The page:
Recently described reporter mice have taken advantage of microglia-specific signature genes. Tmem119eGFP (48), Tmem119TdTomato (49), Sall1GFP (50, 51), and HexbTdTomato (52) mice are knock-in strains in which expression of fluorescent reporter proteins is largely restricted to microglia. Although Tmem119, Sall1, and other microglia signature genes are typically downregulated during CNS disease, mouse microglia were recently reported to maintain stable Hexb expression in models of neurodegeneration and demyelination, suggesting that HexbTdTomato mice may be suitable for consistent bright labeling of microglia in both homeostasis and CNS disease (52). In addition to the Cx3cr1CreER mice described above, several other tamoxifen inducible Cre lines now also exist for microglia fate mapping and genetic manipulation. These include Tmem119CreERT2 (48), Sall1CreER (50), HexbCreERT2 (52) and P2ry12CreER (53). Although these mouse strains have a much higher specificity for microglia compared to Cx3cr1CreER mice, they still have some limitations. For example, Tmem119CreERT2 and P2ry12CreER mice are not 100% microglia specific as recombination also occurs in some BAM subsets after tamoxifen administration. In addition, recombination is detected in glial cells in Sall1CreER mice (52, 54). Of the available tamoxifen inducible Cre lines, HexbCreERT2 mice are reported to have the highest microglia specificity, although not all microglia are targeted (brain region dependent) and recombination also occurs in a very small percentage of perivascular macrophages (52). Despite these limitations, these “next generation” reporter mice are an excellent resource for the neuroimmunology research community.
Techniques for Imaging Microglia In Situ
Confocal Microscopy of Fixed and Fresh Tissue
The ability to label microglia using the above approaches enables researchers to visualize these cells in situ. Confocal laser scanning microscopy is frequently used to image fluorescently labeled microglia in tissue sections (fixed), retinal wholemounts (fixed or fresh) and organotypic brain slices (fresh) to investigate microglial density, morphology, distribution, cellular interactions and dynamic behavior. However, there are limitations to these approaches. Fixation obviously preserves the tissue but makes it impossible to study the dynamism of microglia. Fixation procedures can also have effects on microglia morphology (55), which may confound some experiments. On the other hand, the dynamic behavior of microglia can be observed in fresh retinal wholemounts (56) and brain slices (57) but as tissues are placed in artificial medium for live imaging, microglia are likely to sense perturbations within their environment. In addition, the process of preparing brain slices and retinal wholemounts for live imaging can cause physical trauma. Therefore, microglia observed using live ex vivo approaches may not recapitulate their in vivo physiological counterparts.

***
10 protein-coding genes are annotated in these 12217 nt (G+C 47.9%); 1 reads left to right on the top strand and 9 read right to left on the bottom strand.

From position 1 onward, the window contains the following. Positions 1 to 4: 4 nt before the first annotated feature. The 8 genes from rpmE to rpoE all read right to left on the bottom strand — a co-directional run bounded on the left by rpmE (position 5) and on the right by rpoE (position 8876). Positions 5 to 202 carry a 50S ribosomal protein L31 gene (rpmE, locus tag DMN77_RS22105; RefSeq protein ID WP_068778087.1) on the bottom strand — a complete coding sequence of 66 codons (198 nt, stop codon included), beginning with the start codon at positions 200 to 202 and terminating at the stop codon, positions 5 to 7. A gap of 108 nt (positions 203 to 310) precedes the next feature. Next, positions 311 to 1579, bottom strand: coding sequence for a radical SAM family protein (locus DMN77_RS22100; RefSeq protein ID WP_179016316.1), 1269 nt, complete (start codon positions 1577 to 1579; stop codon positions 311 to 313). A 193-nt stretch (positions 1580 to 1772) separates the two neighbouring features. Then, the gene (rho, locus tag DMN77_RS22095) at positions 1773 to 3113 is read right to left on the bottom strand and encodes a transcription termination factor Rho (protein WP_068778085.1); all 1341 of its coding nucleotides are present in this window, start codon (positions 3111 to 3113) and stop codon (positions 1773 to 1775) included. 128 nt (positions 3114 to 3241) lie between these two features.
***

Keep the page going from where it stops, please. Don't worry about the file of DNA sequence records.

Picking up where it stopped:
Tissue Clearing and Light Sheet Microscopy
Tissue clearing techniques coupled with light sheet microscopy can be used to visualize microglia within intact transparent CNS tissues. Tissue clearing methods [reviewed in detail in (58)] make tissues transparent, resulting in minimal light scattering and enabling deep imaging and 3D reconstruction of tissues (including brains and eyes). This allows unbiased global investigation of tissues and eliminates the requirement to perform histological sectioning, which is a major advantage of this technique. A range of tissue clearing methods (including hydrophobic, hydrophilic and hydrogel-based methods) can be used to “clear” fixed CNS tissues (58, 59). Depending on the clearing method, tissues can be labeled with antibodies, nanobodies and lectins prior to clearing for visualization of cells and structures of interest. For example, Liebmann et al. used iDISCO clearing and Iba-1 immunolabeling to reconstruct the 3D interactions between brain microglia, vasculature and amyloid-β plaques in a mouse model of Alzheimer's disease (60). Some hydrophobic tissue clearing methods [such as 3DISCO (61)] rapidly quench fluorescent reporter protein signals; however, several hydrophilic and hydrogel-based clearing approaches effectively preserve endogenous fluorescence and can be used to image microglia in fluorescent reporter mice (described above). For instance, Xu et al. developed the FACT tissue clearing method and applied this to Cx3cr1YFP mouse brains for deep imaging of YFP+ microglia (62). Using this method, the authors detected fluorescent signal to a Z depth of ~800 μm although the signal intensity was markedly diminished after ~550 μm (62).
Unlike the brain, the eye is naturally transparent. However, the retinal pigment epithelium, the interface between the retinal photoreceptors and the choroid, is highly melanized (darkly pigmented), which remains a challenge for standard clearing methods. Specialized clearing techniques including EyeCi (63), DEEP-Clear (64), and EyeDISCO (65) were developed to address this issue and enable light sheet imaging of retinas within intact eyeballs. However, to the best of our knowledge these techniques have not yet been used for retinal microglia studies.
In vivo Live Imaging of Microglia